Sins of the Solar Spymaster #27 - The Five Types of Alliance Leaders

With Eve Online: Dominion's focus on involving more players in alliance life and warfare, The Mittani decided to examine the five types of alliance leaders for Eve Online. In the latest "Sins of the Solar Spymaster" he examines the various personalities that lead alliances in the universe of Eve Online ranging from the simple geek to one of the boys. With the upcoming Dominion expansion's emphasis on introducing a broader section of the playerbase to the joys of alliance life and warfare, now is a great time to examine some of the most common types of leader. In the past we've considered the forms of alliance government (democracy, oligarchy, dictatorship, etc) but another important influence on galactic politics comes down to raw personality. In the currently stagnant world of nullsec, perhaps fifty humans end up with decision-making authority over the entirety of 0.0. Understanding who these sorts of people are and what makes them tick is one of the secrets that allows an astute observer to predict the next moves in the Great Game. Read the full story here. Discuss this and more on our forums.

With the upcoming Dominion expansion's emphasis on introducing a broader section of the playerbase to the joys of alliance life and warfare, now is a great time to examine some of the most common types of leader. In the past we've considered the forms of alliance government (democracy, oligarchy, dictatorship, etc) but another important influence on galactic politics comes down to raw personality. In the currently stagnant world of nullsec, perhaps fifty humans end up with decision-making authority over the entirety of 0.0. Understanding who these sorts of people are and what makes them tick is one of the secrets that allows an astute observer to predict the next moves in the Great Game.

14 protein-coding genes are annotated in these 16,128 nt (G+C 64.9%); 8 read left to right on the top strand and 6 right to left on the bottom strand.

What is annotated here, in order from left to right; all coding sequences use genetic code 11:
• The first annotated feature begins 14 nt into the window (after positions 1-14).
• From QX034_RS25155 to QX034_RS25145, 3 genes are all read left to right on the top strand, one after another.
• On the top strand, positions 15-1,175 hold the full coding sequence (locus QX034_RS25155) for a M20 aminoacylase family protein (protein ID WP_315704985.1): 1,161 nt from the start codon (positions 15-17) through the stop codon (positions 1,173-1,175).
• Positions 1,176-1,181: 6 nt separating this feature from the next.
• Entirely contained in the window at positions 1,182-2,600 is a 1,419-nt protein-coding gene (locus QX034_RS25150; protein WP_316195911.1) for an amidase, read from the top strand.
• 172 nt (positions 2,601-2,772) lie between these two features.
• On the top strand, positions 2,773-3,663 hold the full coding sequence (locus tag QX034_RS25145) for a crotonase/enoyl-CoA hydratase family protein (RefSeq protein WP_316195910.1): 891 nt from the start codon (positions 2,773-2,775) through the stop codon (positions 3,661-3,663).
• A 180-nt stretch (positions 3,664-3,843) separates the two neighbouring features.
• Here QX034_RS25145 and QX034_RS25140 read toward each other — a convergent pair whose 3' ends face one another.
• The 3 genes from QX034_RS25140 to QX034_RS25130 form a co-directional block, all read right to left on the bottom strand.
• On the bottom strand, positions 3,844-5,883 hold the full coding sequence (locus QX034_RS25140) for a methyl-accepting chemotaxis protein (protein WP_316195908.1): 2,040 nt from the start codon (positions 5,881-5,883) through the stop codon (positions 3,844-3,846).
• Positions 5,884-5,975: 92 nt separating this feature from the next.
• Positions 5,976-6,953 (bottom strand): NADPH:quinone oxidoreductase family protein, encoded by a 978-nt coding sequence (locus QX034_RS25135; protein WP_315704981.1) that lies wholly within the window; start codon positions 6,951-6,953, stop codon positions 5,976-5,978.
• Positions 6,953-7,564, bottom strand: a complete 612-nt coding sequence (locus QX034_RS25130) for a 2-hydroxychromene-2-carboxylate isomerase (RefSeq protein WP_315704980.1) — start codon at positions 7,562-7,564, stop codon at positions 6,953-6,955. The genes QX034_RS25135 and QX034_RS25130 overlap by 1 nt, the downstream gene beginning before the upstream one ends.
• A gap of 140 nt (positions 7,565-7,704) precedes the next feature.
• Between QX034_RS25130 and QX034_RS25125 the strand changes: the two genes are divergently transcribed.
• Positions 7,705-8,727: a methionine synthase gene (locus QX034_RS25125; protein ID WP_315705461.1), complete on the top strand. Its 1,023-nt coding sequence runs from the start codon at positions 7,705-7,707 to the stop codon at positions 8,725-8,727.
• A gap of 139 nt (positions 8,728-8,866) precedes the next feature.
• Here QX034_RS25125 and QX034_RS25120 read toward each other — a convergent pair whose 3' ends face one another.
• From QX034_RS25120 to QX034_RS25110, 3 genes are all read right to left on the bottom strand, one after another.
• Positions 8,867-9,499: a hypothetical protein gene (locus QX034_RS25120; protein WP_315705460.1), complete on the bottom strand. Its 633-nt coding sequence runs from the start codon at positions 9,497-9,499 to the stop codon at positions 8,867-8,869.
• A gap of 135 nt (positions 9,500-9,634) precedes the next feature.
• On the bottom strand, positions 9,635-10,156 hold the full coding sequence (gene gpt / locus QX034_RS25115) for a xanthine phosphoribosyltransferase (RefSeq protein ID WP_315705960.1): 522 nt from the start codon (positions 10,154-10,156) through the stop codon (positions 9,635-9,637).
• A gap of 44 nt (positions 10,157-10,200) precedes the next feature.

While there are always individual differences, or people who simply cannot be categorized, in the main there are five distinct alliance leadership styles in New Eden.

*Dear Leader: One of the most basic methods of human leadership, the cult of personality is maddeningly common in EVE - as in the real world. The good news is that a personality cult is easy to identify and avoid. The bad news is that these are hard to exterminate without utterly ruining the reputation of whichever Dear Leader is inspiring their charges. These crop up whenever you have an alliance leader who is more charismatic than average and has cultivated a habit of public glorification; since nerds who play spaceship games aren't known for their charisma, the Dear Leaders of EVE aren't the kind of people you would expect a cult to form around elsewhere. Obvious examples here are Remedial of Goonswarm, Sir Molle of Band of Brothers, and Bobby Atlas of Atlas. The success of the alliance is often attributed to the mystical or superhuman powers of the leader, obscuring the efforts of the many thousands of people working for the organization.